“Well, no. But, you did know your mother didn’t you?”
“Oh, Frankenstein, how much can you know a person when this person doesn’t know herself and likewise you don’t know yourself?”
Frank looked quizzically.
“I thought you liked theoretical approaches, Doctor.”
“How did she die?”
“Killed herself.”
“Oh, I’m sorry to hear that. Did she suffer from depression?”
“She suffered from existence.”
“Pardon?”
“Doctor, there is a difference between existing and living, don’t you think?”
“Yes.”
“Are you sure you don’t fancy a beer?”
“Yes, thank you. So, your mother was suicidal.”
“Doesn’t suicidal imply that she had those tendencies where she tried it several times? No, my mother made her decision and did it without mistakes, no need for a second try. What she did, she did properly.”
Frank cleared his throat several times. The feeling that there was more to this story than a young girl having lost her mother crawled up from his feet, through his knees, to his chest and throat.
“So, you remember her, right?”
“Yes, I do. Beautiful young lady.”
“Young enough, huh? How many years between you?”
“Erm, I don’t know, maybe four or..”
“Seven, Frankenstein, seven!”
“Well, but, yeah, as I said beautiful young woman, very mature for her age, supporting me in my studies and..”
“You mean being your experiment.”
“Pardon?” The words got stuck in Frank’s throat.
“You and your high ideals, your ideas of peoples’ minds not having the capacity to carry the burden of playing God. Everything leading to your oh so perfect and successful life, Doctor.” Shelley replied sarcastically, waving her beer can around and looking at Frank with despite.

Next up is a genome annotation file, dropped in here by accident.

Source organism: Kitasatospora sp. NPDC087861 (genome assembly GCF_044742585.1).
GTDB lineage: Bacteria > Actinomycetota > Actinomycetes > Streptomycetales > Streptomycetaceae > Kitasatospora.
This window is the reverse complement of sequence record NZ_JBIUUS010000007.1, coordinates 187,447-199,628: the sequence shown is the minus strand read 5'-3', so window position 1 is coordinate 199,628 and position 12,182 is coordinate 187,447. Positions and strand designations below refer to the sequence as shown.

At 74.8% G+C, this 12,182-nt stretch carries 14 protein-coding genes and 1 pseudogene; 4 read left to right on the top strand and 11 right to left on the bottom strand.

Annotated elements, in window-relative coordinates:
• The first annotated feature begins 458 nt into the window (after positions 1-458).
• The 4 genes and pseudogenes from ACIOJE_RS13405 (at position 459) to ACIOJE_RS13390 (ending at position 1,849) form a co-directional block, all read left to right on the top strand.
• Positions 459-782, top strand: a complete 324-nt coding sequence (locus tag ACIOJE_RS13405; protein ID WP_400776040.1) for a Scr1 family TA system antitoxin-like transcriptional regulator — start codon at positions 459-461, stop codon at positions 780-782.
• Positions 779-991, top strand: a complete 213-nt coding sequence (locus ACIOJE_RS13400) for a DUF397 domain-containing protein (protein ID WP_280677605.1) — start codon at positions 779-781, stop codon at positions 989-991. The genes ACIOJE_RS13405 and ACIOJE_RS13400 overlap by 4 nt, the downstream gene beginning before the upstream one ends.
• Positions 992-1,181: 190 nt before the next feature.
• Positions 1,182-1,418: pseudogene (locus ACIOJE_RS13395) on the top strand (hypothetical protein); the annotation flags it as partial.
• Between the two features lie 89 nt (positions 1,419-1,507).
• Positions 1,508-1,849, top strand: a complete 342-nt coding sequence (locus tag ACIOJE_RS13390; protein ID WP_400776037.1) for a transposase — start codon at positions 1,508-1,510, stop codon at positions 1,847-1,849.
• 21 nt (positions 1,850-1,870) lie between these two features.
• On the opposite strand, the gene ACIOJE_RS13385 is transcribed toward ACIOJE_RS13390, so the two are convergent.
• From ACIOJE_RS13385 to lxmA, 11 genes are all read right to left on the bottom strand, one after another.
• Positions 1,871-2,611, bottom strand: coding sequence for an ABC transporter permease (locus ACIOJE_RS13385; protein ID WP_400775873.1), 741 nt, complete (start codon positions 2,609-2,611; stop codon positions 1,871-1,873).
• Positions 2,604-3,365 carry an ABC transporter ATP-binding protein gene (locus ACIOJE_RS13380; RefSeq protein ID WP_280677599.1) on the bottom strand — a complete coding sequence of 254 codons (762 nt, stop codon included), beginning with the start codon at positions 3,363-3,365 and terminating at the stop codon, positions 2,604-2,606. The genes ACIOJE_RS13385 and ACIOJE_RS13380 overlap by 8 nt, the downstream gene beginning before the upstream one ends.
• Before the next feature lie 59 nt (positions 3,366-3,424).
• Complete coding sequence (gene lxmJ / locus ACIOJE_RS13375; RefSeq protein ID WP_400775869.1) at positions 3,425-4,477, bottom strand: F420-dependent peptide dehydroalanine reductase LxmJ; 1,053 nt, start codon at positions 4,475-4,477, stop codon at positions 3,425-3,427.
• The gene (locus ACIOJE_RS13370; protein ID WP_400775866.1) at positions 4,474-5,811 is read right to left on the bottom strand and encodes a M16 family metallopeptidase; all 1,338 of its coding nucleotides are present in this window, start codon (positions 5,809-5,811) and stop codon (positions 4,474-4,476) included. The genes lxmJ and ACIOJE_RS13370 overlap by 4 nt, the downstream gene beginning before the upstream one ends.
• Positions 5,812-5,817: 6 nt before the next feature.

“But, I mean, what are you talking about? What kind of experiment? I wished she had come to see me, maybe I could have helped her and then…”
“Helped her?” Shelley got angry. “Frankenstein, you smart numpty, what you don’t get is, that you are the reason. If you hadn’t been, there wouldn’t have been a reason to help her.”
“Pardon? Well, erm, I mean, I don’t understand. Your mother and I had a wonderful time together, some twenty, thirty years ago and..”
“Twenty-Seven.”
“Okay, yeah, twenty-seven and then we separated and never kept in contact. So how could I be…”
“How could you be what? Responsible you mean?” Shelley clicked her tongue.
“Oh Frankyboy. You picked a weak young girl you could form according to your needs and wishes. You infected her with your ideas, she was amazed by your profound knowledge, which was a mere doctrine you established to maintain this feeling of superiority. Yes, superiority, the thing you condemn with others, but that your gut and ego is craving for. You became the whisper that poisoned her.”
“Well, Miss Shelley, I think you are mistaken…”